Saturday, 22 October 2011

Ultimate Sewing Bible - Marie Clayton


I've read many reviews of books about sewing techniques and dressmaking on other blogs but as yet I have not come across anyone mentioning this little gem. Admittedly I don't have many other books covering similar topics to compare it to but I really think this has all you need. It is a fantastic book for a beginner as it guides you from the very basics, such as which equipment is essential to begin with and what it is useful for. But I think it is going to be equally useful to me over the years as a reference for new (or perhaps coming back to brush up old) stitches and techniques. There's an excellent glossary (very useful for those 'huh?' moments when following an unusually worded pattern!) and a detailed index at the back which makes it easy reference when you just need to confirm a few details about a particular technique.

It makes an interesting and coherent read from the basics and through the following sections of step by step projects; it's divided into basic techniques, dressmaking, advanced tailoring, home furnishings and care and repair so gives a brilliant overview of all things that may be useful to a seamstress in training. The diagrams of products coming together are very clear, simple linear drawings, the only thing which I do find slightly confusing are the diagrams of stitches as although the stages are lettered they can just appear as an undecipherable squiggle. But then has anyone ever managed to do a coherent drawing of all the ins and out of a needle for something like chain stitch?!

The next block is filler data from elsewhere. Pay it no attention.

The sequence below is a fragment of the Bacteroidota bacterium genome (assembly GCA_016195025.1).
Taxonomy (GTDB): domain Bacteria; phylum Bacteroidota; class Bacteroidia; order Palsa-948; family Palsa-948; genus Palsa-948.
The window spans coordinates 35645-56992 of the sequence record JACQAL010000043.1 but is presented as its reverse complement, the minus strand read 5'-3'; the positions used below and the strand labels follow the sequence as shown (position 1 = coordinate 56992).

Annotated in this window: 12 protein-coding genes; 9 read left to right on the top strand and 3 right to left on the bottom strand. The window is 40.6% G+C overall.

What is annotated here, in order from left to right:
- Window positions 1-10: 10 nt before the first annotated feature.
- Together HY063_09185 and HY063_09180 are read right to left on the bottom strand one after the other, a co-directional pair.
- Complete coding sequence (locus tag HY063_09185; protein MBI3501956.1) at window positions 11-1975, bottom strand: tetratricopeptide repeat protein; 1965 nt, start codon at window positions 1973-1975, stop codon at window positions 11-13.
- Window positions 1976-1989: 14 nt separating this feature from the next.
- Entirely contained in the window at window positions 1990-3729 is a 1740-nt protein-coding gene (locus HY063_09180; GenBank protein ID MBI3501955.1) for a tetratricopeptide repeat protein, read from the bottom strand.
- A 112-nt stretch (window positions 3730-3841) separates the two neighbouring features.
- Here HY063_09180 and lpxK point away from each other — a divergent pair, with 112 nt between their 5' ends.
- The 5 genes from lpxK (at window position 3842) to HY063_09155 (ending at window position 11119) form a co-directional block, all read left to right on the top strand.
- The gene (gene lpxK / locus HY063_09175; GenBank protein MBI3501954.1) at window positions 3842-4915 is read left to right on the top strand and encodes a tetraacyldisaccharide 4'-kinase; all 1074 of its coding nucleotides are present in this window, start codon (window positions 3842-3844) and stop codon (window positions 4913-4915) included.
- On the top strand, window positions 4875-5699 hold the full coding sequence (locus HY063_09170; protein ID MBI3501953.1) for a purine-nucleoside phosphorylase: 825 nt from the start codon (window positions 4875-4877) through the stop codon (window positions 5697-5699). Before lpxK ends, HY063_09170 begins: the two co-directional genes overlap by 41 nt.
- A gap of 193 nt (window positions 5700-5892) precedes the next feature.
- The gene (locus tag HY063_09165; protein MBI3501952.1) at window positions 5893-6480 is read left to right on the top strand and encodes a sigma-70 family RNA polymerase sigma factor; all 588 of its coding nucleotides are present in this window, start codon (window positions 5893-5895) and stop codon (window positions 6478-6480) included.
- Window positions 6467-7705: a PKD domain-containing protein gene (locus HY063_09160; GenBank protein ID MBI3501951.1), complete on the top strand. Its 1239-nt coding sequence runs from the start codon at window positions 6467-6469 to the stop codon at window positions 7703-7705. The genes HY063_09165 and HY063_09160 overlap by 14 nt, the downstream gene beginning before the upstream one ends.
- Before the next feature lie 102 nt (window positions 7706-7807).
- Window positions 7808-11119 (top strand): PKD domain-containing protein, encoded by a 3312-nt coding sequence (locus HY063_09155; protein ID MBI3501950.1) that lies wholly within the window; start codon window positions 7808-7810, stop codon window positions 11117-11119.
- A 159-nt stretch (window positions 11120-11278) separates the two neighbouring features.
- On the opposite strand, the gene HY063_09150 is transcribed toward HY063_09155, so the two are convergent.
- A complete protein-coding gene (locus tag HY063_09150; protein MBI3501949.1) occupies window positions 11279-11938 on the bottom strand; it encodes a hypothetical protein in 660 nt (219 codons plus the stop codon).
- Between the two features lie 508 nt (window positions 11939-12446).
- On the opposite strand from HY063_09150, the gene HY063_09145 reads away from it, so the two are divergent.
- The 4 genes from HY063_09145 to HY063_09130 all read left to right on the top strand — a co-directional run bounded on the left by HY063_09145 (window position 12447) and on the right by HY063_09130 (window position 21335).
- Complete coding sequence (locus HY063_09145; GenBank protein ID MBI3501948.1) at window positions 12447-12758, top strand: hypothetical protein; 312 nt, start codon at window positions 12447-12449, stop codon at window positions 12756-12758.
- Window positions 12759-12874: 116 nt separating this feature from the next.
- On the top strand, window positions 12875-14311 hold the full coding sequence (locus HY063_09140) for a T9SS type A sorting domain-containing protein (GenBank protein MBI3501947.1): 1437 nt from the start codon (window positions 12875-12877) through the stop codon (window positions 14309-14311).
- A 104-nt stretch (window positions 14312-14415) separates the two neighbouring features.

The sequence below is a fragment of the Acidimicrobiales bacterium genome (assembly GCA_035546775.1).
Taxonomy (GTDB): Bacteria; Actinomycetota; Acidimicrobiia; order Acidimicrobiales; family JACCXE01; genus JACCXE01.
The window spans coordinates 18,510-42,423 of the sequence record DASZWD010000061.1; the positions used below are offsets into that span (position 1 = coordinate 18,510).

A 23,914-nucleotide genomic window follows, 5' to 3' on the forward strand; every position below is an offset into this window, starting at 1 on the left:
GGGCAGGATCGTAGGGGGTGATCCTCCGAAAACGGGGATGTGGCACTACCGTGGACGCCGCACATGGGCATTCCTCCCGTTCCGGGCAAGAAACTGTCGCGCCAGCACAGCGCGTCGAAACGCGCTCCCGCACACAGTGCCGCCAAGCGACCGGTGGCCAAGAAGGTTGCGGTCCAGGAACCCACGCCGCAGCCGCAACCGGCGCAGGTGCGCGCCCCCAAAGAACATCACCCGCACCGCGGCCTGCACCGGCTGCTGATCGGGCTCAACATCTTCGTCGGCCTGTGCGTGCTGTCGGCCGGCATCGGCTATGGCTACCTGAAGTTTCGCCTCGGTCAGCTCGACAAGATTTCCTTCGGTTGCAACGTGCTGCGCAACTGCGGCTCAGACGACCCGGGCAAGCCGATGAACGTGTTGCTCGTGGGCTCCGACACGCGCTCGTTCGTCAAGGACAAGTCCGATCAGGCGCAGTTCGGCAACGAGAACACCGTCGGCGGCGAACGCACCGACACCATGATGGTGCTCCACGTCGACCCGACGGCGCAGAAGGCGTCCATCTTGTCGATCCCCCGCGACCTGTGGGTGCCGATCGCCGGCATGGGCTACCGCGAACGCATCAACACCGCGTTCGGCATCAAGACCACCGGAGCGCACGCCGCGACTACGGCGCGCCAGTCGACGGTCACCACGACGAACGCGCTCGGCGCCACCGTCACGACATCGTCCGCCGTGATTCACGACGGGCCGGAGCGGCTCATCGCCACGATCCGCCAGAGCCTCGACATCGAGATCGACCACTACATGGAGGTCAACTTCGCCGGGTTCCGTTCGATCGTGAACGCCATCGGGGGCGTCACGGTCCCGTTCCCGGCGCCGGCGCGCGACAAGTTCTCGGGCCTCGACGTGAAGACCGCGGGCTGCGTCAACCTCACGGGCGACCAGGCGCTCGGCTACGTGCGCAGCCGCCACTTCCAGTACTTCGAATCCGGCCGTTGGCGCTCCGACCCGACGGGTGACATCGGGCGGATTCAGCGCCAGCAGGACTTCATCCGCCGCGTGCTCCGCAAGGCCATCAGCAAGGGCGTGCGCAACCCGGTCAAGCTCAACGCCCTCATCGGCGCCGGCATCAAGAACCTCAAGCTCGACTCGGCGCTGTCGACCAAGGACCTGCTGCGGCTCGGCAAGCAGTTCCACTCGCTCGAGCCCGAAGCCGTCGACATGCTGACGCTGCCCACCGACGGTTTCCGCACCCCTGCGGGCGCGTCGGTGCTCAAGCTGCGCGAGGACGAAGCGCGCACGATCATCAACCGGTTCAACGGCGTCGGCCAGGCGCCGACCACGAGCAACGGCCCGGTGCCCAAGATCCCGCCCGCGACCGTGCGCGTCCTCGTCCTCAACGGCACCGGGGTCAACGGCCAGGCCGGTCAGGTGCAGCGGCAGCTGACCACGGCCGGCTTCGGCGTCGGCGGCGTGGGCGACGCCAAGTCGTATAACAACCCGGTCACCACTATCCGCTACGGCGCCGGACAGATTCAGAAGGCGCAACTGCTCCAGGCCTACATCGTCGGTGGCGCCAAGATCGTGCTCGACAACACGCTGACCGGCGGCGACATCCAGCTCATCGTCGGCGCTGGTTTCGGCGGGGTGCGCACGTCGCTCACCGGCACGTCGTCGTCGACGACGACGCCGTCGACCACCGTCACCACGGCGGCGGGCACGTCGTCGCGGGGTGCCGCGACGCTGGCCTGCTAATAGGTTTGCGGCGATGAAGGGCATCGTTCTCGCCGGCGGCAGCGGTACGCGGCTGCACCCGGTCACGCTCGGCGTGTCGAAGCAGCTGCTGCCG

Marie Clayton doesn't race off into technical speak a few pages in but explains every project and technique in basic terms so you're not left wondering 'baste?! what's basting?!' if you decide to pick projects at random. So far the book has been invaluable to me in explaining how to lay out a pattern on fabric and how to create your own piping (for a cushion project which there'll be more about later!). During my first dips into sewing I've often found myself bewildered by a technique like this which causes huge problems if done wrong but yet looks like it should be common sense, particularly when there seems to be no explanation of how to do things right out there! This book solves those problems, with step by step guidelines and an explanation of why it needs to be done that way.

All in all I'd very much like to have this book on hand throughout all my future sewing projects, it's very easy to dip in and out of as well as providing a good overall training for a novice sewer if you follow through all the projects in the book.

Do you have a favourite sewing book?

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